You Are Here gallery artists showing their work at WCCC |
Art & Museums

You Are Here gallery artists showing their work at WCCC

Shirley McMarlin
Kim Stepinsky | For the Tribune-Review
You Are Here artists Mary Briggs, Dan Overdorff and Jen Costello are featured in a current exhibition in the art gallery on the Westmoreland County Community College Youngwood campus. From left, Briggs, Overdorff, YAH intern Phoebe Walczak and Costello are seen at the August 2019 “Bat Country” exhibition at You Are Here in Jeannette.
Kim Stepinsky | For the Tribune-Review
Nora Thompson (right) joins artists Mary Briggs, Dan Overdorff and Jen Costello in the current exhibition in the art gallery on the Westmoreland County Community College Youngwood campus. Here, she is seen with her husband and fellow artist, Stuart Thompson, at the Greensburg Art Center 2017 Invitational Art Show.

An exhibition featuring artists associated with Jeannette gallery You Are Here is running through Dec. 11 in the Science Innovation Center gallery at Westmoreland County Community College near Youngwood.

“Included in the group exhibition are the ceramics of Mary Briggs, paintings by Dan Overdorff and Nora Thompson and the pop culture sculptures and carved wooden canes of Jen Costello,” says Christine Kocevar, gallery manager and WCCC part-time faculty member.

A free reception is scheduled for 4-6 p.m. Nov. 13 in the gallery.

You Are Here supports local artists through studio space, workshops, exhibition space and access to affordable, recycled art materials in its Oh Scrap! shop. Its Lean on Me project also manages a national network of woodcarvers who create and donate one-of-a-kind walking canes to people with diminished mobility.

Artists showing at WCCC include:

• Mary Briggs, who says, “I first fell in love with ceramics after joining a class at the (then) Carnegie Institute Museum School.” She earned a degree in art history and traditional cultures at George Mason University in Virginia. She has worked as a studio potter and as manager of a local arts agency in Arlington County, Va., where she developed programs to support folk and traditional arts.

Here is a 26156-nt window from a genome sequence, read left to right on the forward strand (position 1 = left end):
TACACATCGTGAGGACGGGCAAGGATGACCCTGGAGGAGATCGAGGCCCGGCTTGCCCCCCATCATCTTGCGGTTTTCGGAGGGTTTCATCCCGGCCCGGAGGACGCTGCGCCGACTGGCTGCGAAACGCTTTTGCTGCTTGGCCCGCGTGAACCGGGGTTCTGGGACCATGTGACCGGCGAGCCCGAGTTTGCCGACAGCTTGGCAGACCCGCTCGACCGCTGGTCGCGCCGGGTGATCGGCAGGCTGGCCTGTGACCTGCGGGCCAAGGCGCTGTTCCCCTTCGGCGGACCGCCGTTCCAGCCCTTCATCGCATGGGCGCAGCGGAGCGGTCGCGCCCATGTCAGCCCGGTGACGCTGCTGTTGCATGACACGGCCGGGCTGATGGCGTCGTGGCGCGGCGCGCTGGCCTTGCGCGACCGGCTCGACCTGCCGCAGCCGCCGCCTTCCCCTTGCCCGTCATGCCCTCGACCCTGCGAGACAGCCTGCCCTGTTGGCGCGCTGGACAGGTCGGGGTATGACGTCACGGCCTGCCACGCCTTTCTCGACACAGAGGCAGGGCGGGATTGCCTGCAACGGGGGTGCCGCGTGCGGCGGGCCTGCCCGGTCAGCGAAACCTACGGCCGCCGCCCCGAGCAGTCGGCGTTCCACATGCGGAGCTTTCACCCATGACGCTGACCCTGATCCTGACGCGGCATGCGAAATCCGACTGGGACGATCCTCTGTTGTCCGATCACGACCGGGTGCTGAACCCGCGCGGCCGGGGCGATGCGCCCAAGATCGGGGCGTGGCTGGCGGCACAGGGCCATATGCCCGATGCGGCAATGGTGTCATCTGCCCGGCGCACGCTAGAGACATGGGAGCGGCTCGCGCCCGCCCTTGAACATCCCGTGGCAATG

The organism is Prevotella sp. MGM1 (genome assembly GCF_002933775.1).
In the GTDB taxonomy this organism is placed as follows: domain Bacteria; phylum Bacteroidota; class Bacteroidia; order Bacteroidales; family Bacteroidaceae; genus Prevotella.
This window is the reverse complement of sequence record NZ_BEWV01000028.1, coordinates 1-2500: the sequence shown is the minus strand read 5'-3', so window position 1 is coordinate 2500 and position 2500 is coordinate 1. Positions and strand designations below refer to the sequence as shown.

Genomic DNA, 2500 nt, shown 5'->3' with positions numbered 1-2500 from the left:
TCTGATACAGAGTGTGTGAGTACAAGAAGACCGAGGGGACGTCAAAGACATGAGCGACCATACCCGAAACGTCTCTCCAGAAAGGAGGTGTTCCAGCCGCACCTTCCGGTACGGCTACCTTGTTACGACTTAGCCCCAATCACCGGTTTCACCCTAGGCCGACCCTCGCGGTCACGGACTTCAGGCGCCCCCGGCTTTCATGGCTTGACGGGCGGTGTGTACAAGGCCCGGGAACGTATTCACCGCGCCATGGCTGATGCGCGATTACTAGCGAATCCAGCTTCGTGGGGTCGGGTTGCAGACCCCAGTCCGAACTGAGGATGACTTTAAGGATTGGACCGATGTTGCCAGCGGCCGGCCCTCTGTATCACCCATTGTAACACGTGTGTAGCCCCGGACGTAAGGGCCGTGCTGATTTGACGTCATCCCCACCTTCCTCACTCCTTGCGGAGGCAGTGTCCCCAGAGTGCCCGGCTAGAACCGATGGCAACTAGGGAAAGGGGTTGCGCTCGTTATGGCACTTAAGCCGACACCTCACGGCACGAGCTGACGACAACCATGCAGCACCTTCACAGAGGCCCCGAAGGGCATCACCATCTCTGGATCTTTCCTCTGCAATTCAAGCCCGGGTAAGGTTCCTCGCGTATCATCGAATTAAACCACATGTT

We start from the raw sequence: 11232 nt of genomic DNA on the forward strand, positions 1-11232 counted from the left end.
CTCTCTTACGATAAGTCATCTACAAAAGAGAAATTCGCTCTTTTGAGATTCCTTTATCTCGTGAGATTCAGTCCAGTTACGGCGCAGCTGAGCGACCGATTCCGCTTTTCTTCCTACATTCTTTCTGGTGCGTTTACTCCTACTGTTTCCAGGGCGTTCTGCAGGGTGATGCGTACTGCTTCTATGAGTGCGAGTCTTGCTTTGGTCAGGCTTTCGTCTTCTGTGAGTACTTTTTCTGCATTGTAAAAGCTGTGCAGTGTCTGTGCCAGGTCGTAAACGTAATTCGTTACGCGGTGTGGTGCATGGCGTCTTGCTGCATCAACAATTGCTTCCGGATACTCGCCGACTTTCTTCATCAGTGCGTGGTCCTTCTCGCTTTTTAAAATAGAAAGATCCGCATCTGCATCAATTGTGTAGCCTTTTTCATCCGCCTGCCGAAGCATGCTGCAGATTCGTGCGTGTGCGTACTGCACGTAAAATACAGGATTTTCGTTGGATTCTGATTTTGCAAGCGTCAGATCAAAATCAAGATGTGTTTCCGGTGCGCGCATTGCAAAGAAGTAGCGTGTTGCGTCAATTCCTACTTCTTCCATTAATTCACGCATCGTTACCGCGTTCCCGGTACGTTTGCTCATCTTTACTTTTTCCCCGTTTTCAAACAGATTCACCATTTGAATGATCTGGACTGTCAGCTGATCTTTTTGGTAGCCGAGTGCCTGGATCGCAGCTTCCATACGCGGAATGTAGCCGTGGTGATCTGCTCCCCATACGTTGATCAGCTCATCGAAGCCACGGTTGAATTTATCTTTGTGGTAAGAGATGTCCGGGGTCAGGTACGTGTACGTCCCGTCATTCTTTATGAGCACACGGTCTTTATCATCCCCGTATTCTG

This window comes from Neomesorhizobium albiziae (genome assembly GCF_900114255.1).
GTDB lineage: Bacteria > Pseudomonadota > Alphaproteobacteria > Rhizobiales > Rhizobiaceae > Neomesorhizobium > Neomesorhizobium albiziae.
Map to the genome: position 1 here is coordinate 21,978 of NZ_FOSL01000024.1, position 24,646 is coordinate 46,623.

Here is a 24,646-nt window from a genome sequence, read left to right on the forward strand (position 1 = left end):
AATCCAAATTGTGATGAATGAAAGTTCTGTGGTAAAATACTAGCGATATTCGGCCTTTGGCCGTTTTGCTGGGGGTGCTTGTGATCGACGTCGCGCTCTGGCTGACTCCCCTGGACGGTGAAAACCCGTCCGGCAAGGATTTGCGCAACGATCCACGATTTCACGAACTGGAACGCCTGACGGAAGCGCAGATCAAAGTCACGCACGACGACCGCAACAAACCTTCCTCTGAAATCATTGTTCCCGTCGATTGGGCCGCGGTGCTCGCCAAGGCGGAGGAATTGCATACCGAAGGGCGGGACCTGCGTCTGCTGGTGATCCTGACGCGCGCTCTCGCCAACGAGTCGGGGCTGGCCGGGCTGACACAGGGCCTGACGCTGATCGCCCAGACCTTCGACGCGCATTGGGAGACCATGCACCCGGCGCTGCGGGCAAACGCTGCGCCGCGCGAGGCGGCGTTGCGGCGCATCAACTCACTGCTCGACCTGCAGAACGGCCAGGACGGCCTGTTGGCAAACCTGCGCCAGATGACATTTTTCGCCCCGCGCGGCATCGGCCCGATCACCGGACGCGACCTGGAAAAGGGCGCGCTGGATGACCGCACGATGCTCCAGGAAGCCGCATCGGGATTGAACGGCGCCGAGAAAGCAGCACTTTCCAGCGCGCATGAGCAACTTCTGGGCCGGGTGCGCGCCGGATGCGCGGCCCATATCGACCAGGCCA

• Jen Costello, who began making one-of-a-kind canes for herself to help deal with chronic illness. Her vision led to creation of Lean on Me, which has grown to include 36 carvers and more than 450 canes donated in 42 states. When Costello was unable to continue carving, she turned to working in clay.

Dan Overdorff, who says, “My artwork focuses primarily on the creation of frozen moments in time through the mixing and clashing of various techniques which I like to call ‘Poporiginal Expressionism.’” His work employs painting and printmaking techniques, digital imagery and graphic design, along with photography in the planning process. Overdorff is the founder and chief curator of the Headkeeper Artist Initiative in Greensburg and teaches landscape design at Forbes Road Career and Technology Center in Monroeville.

• Nora Thompson, a lifelong creator of art who, about 13 years ago, began experimenting with new techniques to create what she calls “crazy little characters.” An illustrator, graphic designer, fine artist and writer, Thompson has been a locally and nationally exhibiting artist since 1990, and has been illustrating professionally since 1992. She is a life member of the Pittsburgh Society of Illustrators.

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Shirley McMarlin is a Tribune-Review staff writer. You can contact Shirley at 724-836-5750, [email protected] or via Twitter .

Categories: AandE | More A and E | Museums
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